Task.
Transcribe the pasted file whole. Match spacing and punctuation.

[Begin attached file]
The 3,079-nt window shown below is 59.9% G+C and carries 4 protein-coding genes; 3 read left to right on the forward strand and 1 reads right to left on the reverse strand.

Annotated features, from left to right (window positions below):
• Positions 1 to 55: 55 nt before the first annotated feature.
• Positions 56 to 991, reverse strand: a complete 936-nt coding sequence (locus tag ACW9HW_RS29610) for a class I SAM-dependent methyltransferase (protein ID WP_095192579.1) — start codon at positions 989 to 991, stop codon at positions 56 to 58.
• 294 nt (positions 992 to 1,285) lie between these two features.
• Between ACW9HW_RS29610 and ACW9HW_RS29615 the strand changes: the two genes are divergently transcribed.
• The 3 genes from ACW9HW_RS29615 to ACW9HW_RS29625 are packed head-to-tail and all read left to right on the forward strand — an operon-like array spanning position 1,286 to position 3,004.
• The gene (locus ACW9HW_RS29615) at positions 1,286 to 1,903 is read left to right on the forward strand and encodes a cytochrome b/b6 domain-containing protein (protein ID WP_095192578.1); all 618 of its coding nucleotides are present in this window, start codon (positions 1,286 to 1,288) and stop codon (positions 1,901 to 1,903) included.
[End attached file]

The 3,079-nt window shown below is 59.9% G+C and carries 4 protein-coding genes; 3 read left to right on the forward strand and 1 reads right to left on the reverse strand.

Annotated features, from left to right (window positions below):
• Positions 1 to 55: 55 nt before the first annotated feature.
• Positions 56 to 991, reverse strand: a complete 936-nt coding sequence (locus tag ACW9HW_RS29610) for a class I SAM-dependent methyltransferase (protein ID WP_095192579.1) — start codon at positions 989 to 991, stop codon at positions 56 to 58.
• 294 nt (positions 992 to 1,285) lie between these two features.
• Between ACW9HW_RS29610 and ACW9HW_RS29615 the strand changes: the two genes are divergently transcribed.
• The 3 genes from ACW9HW_RS29615 to ACW9HW_RS29625 are packed head-to-tail and all read left to right on the forward strand — an operon-like array spanning position 1,286 to position 3,004.
• The gene (locus ACW9HW_RS29615) at positions 1,286 to 1,903 is read left to right on the forward strand and encodes a cytochrome b/b6 domain-containing protein (protein ID WP_095192578.1); all 618 of its coding nucleotides are present in this window, start codon (positions 1,286 to 1,288) and stop codon (positions 1,901 to 1,903) included.